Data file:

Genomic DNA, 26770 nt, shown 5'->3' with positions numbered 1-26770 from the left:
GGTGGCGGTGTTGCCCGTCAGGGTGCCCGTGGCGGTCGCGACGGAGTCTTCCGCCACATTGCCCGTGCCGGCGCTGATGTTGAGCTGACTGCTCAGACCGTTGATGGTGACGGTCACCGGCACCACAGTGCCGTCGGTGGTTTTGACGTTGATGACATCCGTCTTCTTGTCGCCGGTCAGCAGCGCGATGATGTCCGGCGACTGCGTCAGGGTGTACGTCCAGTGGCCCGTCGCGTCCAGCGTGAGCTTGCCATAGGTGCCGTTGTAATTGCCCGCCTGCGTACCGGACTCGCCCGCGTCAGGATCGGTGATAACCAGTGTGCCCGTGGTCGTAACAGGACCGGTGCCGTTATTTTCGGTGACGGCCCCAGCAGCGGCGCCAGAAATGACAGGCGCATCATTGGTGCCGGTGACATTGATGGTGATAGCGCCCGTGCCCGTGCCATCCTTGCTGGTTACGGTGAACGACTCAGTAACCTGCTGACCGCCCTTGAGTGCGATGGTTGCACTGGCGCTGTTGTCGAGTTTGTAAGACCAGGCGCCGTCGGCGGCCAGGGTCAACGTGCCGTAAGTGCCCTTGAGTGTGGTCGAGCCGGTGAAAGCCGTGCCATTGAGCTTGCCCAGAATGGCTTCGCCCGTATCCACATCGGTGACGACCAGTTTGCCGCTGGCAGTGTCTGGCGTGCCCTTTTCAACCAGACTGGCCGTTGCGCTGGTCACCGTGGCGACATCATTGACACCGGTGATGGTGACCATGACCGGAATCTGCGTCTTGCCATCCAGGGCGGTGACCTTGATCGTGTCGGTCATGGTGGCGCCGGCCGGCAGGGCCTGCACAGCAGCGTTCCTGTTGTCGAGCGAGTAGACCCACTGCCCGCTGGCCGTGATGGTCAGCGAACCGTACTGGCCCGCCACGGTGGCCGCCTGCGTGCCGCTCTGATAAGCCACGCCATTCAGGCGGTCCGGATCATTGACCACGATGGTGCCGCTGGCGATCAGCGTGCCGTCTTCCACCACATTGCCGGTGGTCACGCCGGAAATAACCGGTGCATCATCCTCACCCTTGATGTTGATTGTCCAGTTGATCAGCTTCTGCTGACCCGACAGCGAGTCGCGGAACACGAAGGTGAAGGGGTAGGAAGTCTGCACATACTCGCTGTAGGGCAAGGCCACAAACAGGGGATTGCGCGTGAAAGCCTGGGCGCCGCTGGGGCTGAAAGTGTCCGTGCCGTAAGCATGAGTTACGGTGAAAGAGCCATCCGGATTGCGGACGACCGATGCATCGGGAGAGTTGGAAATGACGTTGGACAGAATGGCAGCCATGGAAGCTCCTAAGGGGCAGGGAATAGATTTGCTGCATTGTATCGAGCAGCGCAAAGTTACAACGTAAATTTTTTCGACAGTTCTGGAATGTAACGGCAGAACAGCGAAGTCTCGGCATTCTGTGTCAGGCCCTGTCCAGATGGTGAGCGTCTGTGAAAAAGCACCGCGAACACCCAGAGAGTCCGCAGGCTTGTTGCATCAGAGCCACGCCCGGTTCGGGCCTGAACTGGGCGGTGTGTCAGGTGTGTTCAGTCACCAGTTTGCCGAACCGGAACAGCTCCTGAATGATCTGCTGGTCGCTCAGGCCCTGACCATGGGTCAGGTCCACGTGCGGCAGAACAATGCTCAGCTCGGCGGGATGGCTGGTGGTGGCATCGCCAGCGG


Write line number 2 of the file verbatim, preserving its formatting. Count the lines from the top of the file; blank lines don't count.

GGTGGCGGTGTTGCCCGTCAGGGTGCCCGTGGCGGTCGCGACGGAGTCTTCCGCCACATTGCCCGTGCCGGCGCTGATGTTGAGCTGACTGCTCAGACCGTTGATGGTGACGGTCACCGGCACCACAGTGCCGTCGGTGGTTTTGACGTTGATGACATCCGTCTTCTTGTCGCCGGTCAGCAGCGCGATGATGTCCGGCGACTGCGTCAGGGTGTACGTCCAGTGGCCCGTCGCGTCCAGCGTGAGCTTGCCATAGGTGCCGTTGTAATTGCCCGCCTGCGTACCGGACTCGCCCGCGTCAGGATCGGTGATAACCAGTGTGCCCGTGGTCGTAACAGGACCGGTGCCGTTATTTTCGGTGACGGCCCCAGCAGCGGCGCCAGAAATGACAGGCGCATCATTGGTGCCGGTGACATTGATGGTGATAGCGCCCGTGCCCGTGCCATCCTTGCTGGTTACGGTGAACGACTCAGTAACCTGCTGACCGCCCTTGAGTGCGATGGTTGCACTGGCGCTGTTGTCGAGTTTGTAAGACCAGGCGCCGTCGGCGGCCAGGGTCAACGTGCCGTAAGTGCCCTTGAGTGTGGTCGAGCCGGTGAAAGCCGTGCCATTGAGCTTGCCCAGAATGGCTTCGCCCGTATCCACATCGGTGACGACCAGTTTGCCGCTGGCAGTGTCTGGCGTGCCCTTTTCAACCAGACTGGCCGTTGCGCTGGTCACCGTGGCGACATCATTGACACCGGTGATGGTGACCATGACCGGAATCTGCGTCTTGCCATCCAGGGCGGTGACCTTGATCGTGTCGGTCATGGTGGCGCCGGCCGGCAGGGCCTGCACAGCAGCGTTCCTGTTGTCGAGCGAGTAGACCCACTGCCCGCTGGCCGTGATGGTCAGCGAACCGTACTGGCCCGCCACGGTGGCCGCCTGCGTGCCGCTCTGATAAGCCACGCCATTCAGGCGGTCCGGATCATTGACCACGATGGTGCCGCTGGCGATCAGCGTGCCGTCTTCCACCACATTGCCGGTGGTCACGCCGGAAATAACCGGTGCATCATCCTCACCCTTGATGTTGATTGTCCAGTTGATCAGCTTCTGCTGACCCGACAGCGAGTCGCGGAACACGAAGGTGAAGGGGTAGGAAGTCTGCACATACTCGCTGTAGGGCAAGGCCACAAACAGGGGATTGCGCGTGAAAGCCTGGGCGCCGCTGGGGCTGAAAGTGTCCGTGCCGTAAGCATGAGTTACGGTGAAAGAGCCATCCGGATTGCGGACGACCGATGCATCGGGAGAGTTGGAAATGACGTTGGACAGAATGGCAGCCATGGAAGCTCCTAAGGGGCAGGGAATAGATTTGCTGCATTGTATCGAGCAGCGCAAAGTTACAACGTAAATTTTTTCGACAGTTCTGGAATGTAACGGCAGAACAGCGAAGTCTCGGCATTCTGTGTCAGGCCCTGTCCAGATGGTGAGCGTCTGTGAAAAAGCACCGCGAACACCCAGAGAGTCCGCAGGCTTGTTGCATCAGAGCCACGCCCGGTTCGGGCCTGAACTGGGCGGTGTGTCAGGTGTGTTCAGTCACCAGTTTGCCGAACCGGAACAGCTCCTGAATGATCTGCTGGTCGCTCAGGCCCTGACCATGGGTCAGGTCCACGTGCGGCAGAACAATGCTCAGCTCGGCGGGATGGCTGGTGGTGGCATCGCCAGCGG